The impact of COVID-19 was considered at the time the desktop valuation was undertaken, and again prior to completion of these statements, including in relation to rental returns on similar land holdings to those of the museum, changes to building values (replacement costs and useful life) and changes in active markets for heritage and cultural items. The assessment concluded that the impacts did not result in a material change in fair value at 30 June 2020. Asset carrying values will continue to be reviewed as further information about the impacts of COVID-19 (if any) become available.

Indications of impairments were identified for a software asset (Intangibles) and a discontinued capital project (Building & Wharves), resulting in loss from impairment and write downs of assets of $281 (2019: $619). An item of heritage and cultural assets with a carrying value of $45 was sold during the year resulting in a loss (2019: $8) – see Notes 3C & 3D.

The museum has contractual commitments for acquisitions of property, plant, equipment and intangibles of $2,739 (2019: $2,462). Total contractual commitments are due for acquisitions of property, plant, equipment and intangibles are due within 1 year.

Accounting Policy

Acquisition of assets

Assets are recorded at cost on acquisition except as otherwise stated below. The cost of acquisition includes the fair value of assets transferred in exchange and liabilities undertaken. Financial assets are initially measured at their fair value plus transaction costs where appropriate.

Assets acquired at no cost, or for nominal consideration, are initially recognised as assets and income at their fair value at the date of acquisition.

Asset recognition threshold

Purchases of property, plant and equipment are recognised initially at cost in the statement of financial position, except for purchases costing less than $2,000, which are expensed in the year of acquisition (other than where they form part of a group of similar items which are significant in total).

The initial cost of an asset includes an estimate of the cost of dismantling and removing the item and restoring the site on which it is located.

Lease Right of Use (ROU) Assets

Leased ROU assets are capitalised at the commencement date of the lease and comprise the initial lease liability amount, plus initial direct costs incurred when entering into the lease, less any lease incentives received. These assets are accounted for by Commonwealth lessees as separate asset classes to corresponding assets owned outright, but included in the same column as where the corresponding underlying assets would be presented if they were owned.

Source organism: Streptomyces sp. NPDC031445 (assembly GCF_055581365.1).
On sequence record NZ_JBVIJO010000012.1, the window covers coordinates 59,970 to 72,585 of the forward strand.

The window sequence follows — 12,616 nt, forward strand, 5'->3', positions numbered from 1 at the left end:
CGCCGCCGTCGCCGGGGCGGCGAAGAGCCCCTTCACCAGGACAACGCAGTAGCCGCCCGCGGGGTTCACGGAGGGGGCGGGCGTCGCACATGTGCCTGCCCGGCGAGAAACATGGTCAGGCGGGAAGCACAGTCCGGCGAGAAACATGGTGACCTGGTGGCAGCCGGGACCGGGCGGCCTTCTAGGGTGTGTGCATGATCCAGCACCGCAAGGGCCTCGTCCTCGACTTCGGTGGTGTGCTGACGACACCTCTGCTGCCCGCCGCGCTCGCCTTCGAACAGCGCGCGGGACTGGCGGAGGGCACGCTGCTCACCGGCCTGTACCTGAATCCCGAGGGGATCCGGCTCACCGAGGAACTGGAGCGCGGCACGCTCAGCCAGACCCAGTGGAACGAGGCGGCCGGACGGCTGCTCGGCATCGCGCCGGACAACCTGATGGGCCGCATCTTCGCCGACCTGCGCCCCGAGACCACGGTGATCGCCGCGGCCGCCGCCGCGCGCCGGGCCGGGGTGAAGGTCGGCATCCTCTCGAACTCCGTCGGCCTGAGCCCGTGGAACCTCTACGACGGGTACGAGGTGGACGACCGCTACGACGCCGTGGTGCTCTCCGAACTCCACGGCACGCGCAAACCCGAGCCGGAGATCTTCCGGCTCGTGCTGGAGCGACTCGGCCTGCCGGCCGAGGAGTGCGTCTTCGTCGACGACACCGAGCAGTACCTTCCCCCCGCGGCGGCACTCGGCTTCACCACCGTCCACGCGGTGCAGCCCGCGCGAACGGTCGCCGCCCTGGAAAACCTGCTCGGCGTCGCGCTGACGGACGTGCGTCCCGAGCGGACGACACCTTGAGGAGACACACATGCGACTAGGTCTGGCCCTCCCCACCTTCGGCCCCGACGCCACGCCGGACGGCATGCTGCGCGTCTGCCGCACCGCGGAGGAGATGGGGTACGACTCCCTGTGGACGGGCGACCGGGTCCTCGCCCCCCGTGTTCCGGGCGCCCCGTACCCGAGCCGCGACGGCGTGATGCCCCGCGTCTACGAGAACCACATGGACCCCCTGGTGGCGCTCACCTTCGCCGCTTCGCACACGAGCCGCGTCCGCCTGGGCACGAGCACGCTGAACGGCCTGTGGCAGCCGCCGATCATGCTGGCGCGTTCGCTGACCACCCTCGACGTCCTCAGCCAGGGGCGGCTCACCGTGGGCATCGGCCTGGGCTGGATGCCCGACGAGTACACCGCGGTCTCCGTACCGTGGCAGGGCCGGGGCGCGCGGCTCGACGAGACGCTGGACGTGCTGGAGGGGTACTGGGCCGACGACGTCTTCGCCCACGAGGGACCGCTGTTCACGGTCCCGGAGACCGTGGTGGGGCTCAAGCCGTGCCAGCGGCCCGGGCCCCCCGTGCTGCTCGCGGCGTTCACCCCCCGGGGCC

Following initial application, an impairment review is undertaken for any right of use lease asset that shows indicators of impairment and an impairment loss is recognised against any right of use lease asset that is impaired. Lease ROU assets continue to be measured at cost after initial recognition in Commonwealth agency, GGS and Whole of Government financial statements.

Revaluations

Following initial recognition at cost, property, plant and equipment (excluding ROU assets) are carried at fair value (or an amount not materially different from fair value) less subsequent accumulated depreciation and accumulated impairment losses. Valuations are conducted with sufficient frequency to ensure that the carrying amounts of assets do not differ materially from the assets’ fair values as at the reporting date. The regularity of independent valuations depends upon the volatility of movements in market values for the relevant assets.

Revaluation adjustments are made on a class basis. Any revaluation increment is credited to equity under the heading of asset revaluation reserve except to the extent that it reversed a previous revaluation decrement of the same asset class that was previously recognised in the operating results. Revaluation decrements for a class of assets are recognised directly in the operating results except to the extent they reverse a previous revaluation increment for that class.

When an item of property, plant and equipment is revalued, any accumulated depreciation as at the revaluation date is treated in one of the following ways:

  1. restated proportionately with the change in the gross carrying amount of the asset so that the carrying amount of the asset after revaluation equals its revalued amount; or
  2. eliminated against the gross carrying amount of the asset and the net amount restated to the revalued amount of the asset.

Non-financial assets were valued using Level 2 and Level 3 unobservable inputs.

Depreciation

Depreciable property, plant and equipment assets are written-off to their estimated residual values over their estimated useful lives to the museum using, in all cases, the straight-line method of depreciation.

Depreciation rates (useful lives), residual values and methods are reviewed at each reporting date and necessary adjustments are recognised in the current, or current and future reporting periods, as appropriate.

Depreciation rates applying to each class of depreciable asset are based on the following useful lives:

2020

2019

Wharves

5–10 years

5–10 years

Buildings

5–60 years

5–60 years

Property, Plant & Equipment

3–50 years

3–50 years

Heritage & Cultural

3-400 years

3-400 years

Planned expenditure on the preservation of museum buildings is depreciated over the Strategic Asset Management Plan (SAMP) cycle of 10 years.

The depreciation rates for ROU assets are based on the commencement date to the earlier of the end of the useful life of the ROU asset or the end of the lease term.

Impairment

All assets were assessed for impairment at 30 June 2020. Where indications of impairment exist, the asset’s recoverable amount is estimated and an impairment adjustment made if the asset’s recoverable amount is less than its carrying amount.